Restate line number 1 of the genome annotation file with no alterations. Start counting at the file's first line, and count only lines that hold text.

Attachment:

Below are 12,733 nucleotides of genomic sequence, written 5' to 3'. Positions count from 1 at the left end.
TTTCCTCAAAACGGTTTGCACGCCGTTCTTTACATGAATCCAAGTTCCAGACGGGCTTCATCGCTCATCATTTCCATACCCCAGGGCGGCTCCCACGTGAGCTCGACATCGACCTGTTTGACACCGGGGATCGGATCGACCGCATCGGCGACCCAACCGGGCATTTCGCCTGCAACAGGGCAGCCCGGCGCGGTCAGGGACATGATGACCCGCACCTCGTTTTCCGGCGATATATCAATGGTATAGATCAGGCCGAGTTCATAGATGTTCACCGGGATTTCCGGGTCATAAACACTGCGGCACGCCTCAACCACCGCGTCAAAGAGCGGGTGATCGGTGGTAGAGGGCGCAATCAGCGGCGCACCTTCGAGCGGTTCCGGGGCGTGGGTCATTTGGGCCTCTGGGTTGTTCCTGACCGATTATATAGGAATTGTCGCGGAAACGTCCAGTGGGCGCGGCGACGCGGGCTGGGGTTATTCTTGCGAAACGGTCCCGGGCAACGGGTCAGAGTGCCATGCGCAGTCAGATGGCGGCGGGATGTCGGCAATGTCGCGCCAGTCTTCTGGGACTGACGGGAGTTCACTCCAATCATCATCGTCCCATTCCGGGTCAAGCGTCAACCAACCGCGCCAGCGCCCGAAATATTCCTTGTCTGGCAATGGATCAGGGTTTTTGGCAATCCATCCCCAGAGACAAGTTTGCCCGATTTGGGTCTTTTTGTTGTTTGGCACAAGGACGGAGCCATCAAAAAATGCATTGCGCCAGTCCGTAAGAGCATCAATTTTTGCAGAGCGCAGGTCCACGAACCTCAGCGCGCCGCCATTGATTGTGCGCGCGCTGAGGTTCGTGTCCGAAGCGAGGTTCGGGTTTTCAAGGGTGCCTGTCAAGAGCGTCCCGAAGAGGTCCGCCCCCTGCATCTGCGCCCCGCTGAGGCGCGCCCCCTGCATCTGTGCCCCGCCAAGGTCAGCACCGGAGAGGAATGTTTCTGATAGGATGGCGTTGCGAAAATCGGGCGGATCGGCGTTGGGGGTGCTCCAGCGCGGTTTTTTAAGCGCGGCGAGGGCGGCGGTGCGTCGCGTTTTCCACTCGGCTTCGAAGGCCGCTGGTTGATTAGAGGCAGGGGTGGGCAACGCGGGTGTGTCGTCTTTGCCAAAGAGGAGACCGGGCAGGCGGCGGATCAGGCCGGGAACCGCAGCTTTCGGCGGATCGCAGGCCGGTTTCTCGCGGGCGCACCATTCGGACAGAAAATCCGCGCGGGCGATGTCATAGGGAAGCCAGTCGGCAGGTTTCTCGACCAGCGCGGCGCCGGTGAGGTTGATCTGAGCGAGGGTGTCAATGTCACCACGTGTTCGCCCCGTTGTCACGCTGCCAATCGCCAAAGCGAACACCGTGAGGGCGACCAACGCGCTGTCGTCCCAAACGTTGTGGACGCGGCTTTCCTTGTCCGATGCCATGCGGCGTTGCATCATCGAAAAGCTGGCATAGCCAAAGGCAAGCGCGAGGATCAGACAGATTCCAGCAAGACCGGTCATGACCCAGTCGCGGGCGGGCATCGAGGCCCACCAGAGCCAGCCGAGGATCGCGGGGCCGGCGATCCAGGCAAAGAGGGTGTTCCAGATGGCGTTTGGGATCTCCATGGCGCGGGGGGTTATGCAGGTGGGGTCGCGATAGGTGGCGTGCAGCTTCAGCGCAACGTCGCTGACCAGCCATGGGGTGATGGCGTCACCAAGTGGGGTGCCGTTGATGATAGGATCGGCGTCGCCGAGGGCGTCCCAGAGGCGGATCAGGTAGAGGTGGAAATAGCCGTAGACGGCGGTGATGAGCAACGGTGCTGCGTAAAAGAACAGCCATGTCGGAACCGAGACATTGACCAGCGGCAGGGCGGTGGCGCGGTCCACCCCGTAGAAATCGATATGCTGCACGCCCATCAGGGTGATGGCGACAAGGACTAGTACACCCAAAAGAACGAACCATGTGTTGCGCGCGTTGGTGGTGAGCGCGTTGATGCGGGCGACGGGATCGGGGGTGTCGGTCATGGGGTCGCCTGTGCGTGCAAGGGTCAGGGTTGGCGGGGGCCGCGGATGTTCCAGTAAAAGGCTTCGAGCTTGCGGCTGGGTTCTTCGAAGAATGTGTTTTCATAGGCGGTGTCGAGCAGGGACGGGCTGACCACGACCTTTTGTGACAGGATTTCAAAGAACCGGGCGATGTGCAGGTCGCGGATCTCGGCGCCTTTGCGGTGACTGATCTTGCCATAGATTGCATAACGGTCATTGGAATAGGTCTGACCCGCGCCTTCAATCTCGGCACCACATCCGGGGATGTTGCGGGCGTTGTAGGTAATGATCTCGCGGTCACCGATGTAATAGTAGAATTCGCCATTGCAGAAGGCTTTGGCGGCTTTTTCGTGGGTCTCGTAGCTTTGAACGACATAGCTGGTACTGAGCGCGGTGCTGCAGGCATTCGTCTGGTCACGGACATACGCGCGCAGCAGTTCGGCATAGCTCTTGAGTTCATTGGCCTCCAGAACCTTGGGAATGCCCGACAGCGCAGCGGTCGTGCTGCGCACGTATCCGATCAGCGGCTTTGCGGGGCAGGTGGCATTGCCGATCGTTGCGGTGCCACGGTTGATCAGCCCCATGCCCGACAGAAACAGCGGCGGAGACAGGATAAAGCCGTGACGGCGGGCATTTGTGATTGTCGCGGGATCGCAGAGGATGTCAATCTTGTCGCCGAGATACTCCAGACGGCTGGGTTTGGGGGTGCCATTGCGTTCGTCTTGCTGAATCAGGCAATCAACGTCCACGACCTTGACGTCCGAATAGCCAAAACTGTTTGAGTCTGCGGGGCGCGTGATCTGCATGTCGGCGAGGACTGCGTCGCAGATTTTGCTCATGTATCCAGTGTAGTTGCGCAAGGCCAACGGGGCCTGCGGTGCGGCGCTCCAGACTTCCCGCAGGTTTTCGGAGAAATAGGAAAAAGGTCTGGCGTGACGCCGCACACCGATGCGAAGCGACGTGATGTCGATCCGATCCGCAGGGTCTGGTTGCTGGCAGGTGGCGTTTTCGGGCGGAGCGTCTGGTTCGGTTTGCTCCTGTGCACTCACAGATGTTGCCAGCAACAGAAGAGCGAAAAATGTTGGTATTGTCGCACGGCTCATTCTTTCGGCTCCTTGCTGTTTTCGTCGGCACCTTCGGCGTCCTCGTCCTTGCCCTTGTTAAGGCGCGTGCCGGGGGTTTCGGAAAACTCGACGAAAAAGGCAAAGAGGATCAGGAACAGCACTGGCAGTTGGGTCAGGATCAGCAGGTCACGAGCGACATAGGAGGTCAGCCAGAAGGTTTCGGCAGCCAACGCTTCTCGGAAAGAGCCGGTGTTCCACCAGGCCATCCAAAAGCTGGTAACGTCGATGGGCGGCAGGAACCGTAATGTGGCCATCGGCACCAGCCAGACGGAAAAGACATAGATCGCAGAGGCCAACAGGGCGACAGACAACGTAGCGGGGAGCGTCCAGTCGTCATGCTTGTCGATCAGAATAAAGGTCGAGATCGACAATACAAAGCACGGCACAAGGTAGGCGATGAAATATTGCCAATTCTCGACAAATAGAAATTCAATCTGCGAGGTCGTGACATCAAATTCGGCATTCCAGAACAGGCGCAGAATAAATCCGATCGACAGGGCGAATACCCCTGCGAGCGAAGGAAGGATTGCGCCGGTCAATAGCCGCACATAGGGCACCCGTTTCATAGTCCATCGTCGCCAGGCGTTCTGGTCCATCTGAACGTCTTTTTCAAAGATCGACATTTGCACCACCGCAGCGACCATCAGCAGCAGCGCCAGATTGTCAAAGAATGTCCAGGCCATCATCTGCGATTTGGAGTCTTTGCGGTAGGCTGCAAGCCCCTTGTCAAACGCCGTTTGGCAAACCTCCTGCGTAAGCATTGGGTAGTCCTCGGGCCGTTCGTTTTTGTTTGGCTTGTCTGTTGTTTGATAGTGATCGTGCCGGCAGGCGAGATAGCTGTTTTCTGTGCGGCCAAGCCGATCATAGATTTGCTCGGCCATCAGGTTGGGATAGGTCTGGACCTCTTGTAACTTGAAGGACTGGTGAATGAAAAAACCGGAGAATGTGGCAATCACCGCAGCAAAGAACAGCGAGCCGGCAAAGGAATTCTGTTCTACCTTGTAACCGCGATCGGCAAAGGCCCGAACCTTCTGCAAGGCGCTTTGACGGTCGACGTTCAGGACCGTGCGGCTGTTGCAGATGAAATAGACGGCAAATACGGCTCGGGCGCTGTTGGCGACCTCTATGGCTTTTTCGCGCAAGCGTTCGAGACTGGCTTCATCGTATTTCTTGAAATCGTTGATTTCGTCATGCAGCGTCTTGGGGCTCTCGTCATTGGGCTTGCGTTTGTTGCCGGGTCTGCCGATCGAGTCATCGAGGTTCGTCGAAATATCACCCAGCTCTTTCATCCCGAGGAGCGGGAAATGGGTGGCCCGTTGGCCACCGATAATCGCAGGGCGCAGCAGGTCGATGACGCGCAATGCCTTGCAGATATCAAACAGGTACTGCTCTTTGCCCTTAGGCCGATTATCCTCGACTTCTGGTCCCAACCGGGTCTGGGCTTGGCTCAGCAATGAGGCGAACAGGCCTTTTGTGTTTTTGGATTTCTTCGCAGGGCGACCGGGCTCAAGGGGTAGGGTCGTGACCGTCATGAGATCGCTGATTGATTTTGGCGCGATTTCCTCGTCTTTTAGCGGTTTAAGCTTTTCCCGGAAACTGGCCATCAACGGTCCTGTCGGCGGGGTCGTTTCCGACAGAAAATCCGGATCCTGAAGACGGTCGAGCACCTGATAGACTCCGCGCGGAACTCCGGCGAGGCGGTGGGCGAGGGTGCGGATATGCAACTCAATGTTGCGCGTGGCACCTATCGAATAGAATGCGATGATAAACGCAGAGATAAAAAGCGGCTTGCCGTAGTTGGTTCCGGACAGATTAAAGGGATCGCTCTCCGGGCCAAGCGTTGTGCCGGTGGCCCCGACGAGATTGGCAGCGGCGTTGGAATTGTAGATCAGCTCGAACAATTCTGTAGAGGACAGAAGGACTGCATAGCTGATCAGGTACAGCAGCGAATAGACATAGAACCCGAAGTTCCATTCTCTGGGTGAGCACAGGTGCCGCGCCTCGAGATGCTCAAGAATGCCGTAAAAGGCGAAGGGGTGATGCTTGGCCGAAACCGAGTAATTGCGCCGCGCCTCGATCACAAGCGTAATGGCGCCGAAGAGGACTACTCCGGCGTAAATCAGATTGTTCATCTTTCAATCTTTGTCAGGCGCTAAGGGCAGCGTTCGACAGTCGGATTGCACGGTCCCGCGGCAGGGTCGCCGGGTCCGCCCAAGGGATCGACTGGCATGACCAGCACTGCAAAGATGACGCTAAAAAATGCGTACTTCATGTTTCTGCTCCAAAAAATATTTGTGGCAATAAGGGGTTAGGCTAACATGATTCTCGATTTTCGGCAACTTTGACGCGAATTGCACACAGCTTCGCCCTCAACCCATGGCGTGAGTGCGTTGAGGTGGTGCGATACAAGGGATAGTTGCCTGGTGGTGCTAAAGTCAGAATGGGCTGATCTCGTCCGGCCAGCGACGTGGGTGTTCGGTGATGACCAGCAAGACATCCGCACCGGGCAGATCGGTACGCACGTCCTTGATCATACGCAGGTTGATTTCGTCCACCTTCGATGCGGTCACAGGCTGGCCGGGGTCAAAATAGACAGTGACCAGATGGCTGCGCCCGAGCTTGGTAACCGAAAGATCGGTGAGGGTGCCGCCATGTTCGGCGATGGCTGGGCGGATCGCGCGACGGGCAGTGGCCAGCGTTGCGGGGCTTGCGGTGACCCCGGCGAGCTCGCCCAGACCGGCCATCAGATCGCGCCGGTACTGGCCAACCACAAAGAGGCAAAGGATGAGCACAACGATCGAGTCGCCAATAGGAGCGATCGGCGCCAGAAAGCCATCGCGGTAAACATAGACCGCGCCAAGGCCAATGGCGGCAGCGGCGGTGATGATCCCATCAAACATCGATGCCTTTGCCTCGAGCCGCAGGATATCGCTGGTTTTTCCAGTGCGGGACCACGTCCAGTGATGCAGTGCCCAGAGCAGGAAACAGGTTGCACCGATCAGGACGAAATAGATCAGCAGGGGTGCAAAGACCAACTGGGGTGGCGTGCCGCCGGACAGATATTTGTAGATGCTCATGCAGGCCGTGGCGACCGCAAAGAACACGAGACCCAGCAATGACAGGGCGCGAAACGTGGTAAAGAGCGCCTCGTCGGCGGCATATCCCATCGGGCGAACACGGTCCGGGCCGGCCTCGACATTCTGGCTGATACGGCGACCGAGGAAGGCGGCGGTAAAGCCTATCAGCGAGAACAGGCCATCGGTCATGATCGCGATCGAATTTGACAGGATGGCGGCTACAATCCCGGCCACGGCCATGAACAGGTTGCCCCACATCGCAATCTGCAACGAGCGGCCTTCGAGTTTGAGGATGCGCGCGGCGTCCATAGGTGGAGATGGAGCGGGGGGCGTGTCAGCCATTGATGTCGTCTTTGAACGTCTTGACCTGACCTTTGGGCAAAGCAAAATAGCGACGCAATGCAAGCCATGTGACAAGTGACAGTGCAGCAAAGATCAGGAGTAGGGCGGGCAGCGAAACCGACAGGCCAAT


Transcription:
Below are 12,733 nucleotides of genomic sequence, written 5' to 3'. Positions count from 1 at the left end.